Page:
Today we have another great post by Sandy McCauley, the owner of I Love KNK.com! Sandy has been supporting cutter owners since 2005, when she wrote her first tutorials for the Wishblade and Craft Robo. Since that time, she has written user manuals for KNK USA and Graphtec GB, taught cutter owners at nation-wide KNK retreats, and made over 400 software videos. She answers tech support questions at various Facebook groups, Yahoo groups, and cutter forums. Sandy has helped so many people over the years and we are very happy to have her share 6 common mistakes made by cutter owners.
*In case you missed it, Sandy previously wrote about 7 learning mistakes made by Cutter Owners.
Mistake #1: Not performing test cuts
The best way to avoid wasting material is to do one or more small test cuts any time you’ve just inserted the blade holder and/or you’re cutting a new material. Do not assume that the recommended settings for any given material will always be accurate. There are many factors affecting how a material will cut, including sharpness of the blade, condition of the mat, intricacy of the design, exposure to humidity, and color of dye used in the material. If you cannot get a great test cut then, trust me, the rest of your project isn’t going to cut well either. It’s also a good idea to select a shape similar to what is used in your project. In other words:
- If you are cutting out a title, use a small letter as the test cut shape.
- If you are cutting out a rhinestone template, test cut a small pattern of, say, ten circles similar in size to what is used in the rhinestone design.
- If you’re cutting large simple shapes, you can use a basic shape like a circle, square, or a heart.
I developed a troubleshooting flow chart for KNK owners to use in determining the best settings. Since the basic principles behind successful cutting apply to all blade-based cutters, I recommend all owners check out this method of determining optimum settings. Details of this flow chart are found here.
Mistake #2: Blaming bad cuts on the wrong factors
The most extreme example of “blaming the wrong thing” is when customers reinstall the software in an attempt to “fix a bad cut.” That is not the solution to a cutting problem! It might be the solution if the computer and cutter are not communicating although, even in that case, reinstalling the driver should be tried first.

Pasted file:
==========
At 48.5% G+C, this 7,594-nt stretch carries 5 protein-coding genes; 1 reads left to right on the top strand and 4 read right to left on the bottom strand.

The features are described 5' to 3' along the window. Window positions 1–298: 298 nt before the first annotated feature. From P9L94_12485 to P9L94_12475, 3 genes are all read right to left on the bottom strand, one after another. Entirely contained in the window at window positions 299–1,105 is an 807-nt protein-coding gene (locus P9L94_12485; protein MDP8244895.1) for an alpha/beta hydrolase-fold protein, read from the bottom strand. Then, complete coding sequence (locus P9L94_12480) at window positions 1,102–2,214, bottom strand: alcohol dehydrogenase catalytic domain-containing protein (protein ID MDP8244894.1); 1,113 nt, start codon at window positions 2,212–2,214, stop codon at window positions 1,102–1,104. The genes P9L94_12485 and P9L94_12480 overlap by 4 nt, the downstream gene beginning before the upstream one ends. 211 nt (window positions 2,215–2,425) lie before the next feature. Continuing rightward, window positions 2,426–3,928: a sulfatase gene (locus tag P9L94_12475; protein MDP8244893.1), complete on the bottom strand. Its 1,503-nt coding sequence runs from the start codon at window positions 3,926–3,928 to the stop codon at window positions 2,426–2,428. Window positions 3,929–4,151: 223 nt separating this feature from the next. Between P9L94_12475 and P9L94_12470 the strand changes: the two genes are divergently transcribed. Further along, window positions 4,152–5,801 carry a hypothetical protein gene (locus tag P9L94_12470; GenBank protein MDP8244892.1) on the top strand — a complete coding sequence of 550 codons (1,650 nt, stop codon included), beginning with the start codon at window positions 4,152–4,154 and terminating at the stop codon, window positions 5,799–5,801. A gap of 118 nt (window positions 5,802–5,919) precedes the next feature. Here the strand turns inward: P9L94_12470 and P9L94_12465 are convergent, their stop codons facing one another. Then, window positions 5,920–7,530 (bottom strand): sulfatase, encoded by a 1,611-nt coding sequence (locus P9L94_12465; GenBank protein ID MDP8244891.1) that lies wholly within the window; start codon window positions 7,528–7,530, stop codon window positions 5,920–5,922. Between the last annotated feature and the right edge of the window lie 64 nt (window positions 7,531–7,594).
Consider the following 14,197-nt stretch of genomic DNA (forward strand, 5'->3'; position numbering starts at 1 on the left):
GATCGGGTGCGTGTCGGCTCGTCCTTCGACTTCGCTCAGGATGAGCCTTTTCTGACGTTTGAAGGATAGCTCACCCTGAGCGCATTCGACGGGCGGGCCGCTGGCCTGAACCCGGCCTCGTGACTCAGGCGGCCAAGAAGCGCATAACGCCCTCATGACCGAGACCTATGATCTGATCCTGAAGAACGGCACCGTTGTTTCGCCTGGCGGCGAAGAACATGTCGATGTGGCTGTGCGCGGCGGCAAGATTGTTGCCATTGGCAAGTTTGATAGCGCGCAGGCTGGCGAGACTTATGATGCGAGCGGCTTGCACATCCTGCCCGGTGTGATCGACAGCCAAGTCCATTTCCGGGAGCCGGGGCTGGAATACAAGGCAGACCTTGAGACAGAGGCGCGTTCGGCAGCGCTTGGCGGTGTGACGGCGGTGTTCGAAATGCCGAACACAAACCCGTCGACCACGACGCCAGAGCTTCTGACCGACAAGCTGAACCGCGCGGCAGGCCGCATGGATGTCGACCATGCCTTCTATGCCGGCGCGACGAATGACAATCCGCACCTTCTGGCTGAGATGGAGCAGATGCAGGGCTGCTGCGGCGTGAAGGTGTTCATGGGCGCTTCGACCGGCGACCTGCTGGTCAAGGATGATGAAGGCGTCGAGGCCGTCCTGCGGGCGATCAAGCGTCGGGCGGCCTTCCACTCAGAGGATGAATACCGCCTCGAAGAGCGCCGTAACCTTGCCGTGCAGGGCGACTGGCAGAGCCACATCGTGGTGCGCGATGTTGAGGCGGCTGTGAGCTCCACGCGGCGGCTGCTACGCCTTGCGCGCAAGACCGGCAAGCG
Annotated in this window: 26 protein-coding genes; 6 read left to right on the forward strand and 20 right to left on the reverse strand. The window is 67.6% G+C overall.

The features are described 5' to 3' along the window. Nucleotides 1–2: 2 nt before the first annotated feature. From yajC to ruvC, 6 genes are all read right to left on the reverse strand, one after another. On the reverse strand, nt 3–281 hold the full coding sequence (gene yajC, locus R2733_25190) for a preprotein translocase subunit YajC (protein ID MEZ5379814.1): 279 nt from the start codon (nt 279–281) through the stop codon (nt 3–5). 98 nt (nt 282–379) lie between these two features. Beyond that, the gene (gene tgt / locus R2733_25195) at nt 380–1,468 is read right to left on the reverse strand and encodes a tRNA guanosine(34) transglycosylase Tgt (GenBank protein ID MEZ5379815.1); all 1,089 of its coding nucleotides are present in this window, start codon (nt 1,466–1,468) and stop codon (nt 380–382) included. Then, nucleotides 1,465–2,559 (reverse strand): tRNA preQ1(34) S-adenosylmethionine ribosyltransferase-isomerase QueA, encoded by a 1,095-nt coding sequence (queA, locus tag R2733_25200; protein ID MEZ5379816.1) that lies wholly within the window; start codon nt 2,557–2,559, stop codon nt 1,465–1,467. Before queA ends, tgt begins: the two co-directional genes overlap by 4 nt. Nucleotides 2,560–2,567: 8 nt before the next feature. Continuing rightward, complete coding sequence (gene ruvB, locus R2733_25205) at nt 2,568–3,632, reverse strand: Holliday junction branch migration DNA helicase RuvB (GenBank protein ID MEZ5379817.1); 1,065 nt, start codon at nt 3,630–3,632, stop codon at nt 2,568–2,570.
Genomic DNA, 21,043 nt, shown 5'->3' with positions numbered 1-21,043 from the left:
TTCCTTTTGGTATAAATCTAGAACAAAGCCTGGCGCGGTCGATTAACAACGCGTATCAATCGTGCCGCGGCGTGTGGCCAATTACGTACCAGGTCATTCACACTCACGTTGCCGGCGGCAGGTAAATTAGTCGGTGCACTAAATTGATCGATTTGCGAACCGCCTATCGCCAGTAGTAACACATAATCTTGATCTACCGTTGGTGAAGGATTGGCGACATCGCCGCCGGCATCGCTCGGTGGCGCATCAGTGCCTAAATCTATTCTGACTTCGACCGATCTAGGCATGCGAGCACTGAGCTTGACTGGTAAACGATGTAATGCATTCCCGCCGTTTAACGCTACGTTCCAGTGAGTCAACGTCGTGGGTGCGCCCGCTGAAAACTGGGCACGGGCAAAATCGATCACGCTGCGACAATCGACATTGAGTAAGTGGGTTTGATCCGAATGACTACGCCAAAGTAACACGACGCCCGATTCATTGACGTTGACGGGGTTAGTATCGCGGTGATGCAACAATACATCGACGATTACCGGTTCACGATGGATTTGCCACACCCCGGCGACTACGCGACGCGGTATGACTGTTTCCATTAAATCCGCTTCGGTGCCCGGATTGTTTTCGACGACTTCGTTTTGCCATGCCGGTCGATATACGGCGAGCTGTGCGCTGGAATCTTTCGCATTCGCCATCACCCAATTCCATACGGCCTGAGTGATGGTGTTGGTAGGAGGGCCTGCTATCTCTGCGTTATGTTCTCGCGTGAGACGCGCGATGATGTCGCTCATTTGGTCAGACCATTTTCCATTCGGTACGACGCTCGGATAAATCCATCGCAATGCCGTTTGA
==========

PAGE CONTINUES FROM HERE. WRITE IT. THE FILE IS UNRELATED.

Learn the possible causes of various problems, such as:
- Nothing gets cut – force is too low; not enough blade exposure; blade is too high above the material; blade is chipped
- Partial cuts – force is too low; blade is too close to material; material is not stabilized; more than one pass is needed; speed is too high
- Tearing – too much blade exposure; force is too high; material has been exposed to humidity; material is not suitable for cutting
- End point is offset from start point – force is too high (lower force and more passes needed); speed is too high; material is not stabilized; bottom of mat is sticky
- Chads and/or rounded corners – blade offset is too low
- Bubbles at outer corners and/or divots in inner corners – blade offset is too high
Mistake #3: Not fully stabilizing the material for cutting
Stabilizing is the process of having some kind of backing to the material that is not penetrated by the blade. This backing keeps the material from being shifted by the blade and prevents cut pieces from “falling away” from the material as other parts of the project continue to be cut. Vinyl and many iron-on products already have a backing layer that is not penetrated by the blade and will serve as the stabilizer. Paper products, however, need to be stabilized by pressing onto a clean and sticky mat which also should not be penetrated by the blade, but only grazed by the tip.
When someone contacts me with an issue where there are certain spots not cutting cleanly (refer to the photo above) I will first ask them to check the cutting mat closely, to see if the tackiness is missing in those particular spots. Often this happens exactly where the pinch rollers are traveling over the mat. But it can also just be a general loss of stickiness due to invisible material fibers collecting and interfering with the adhesion.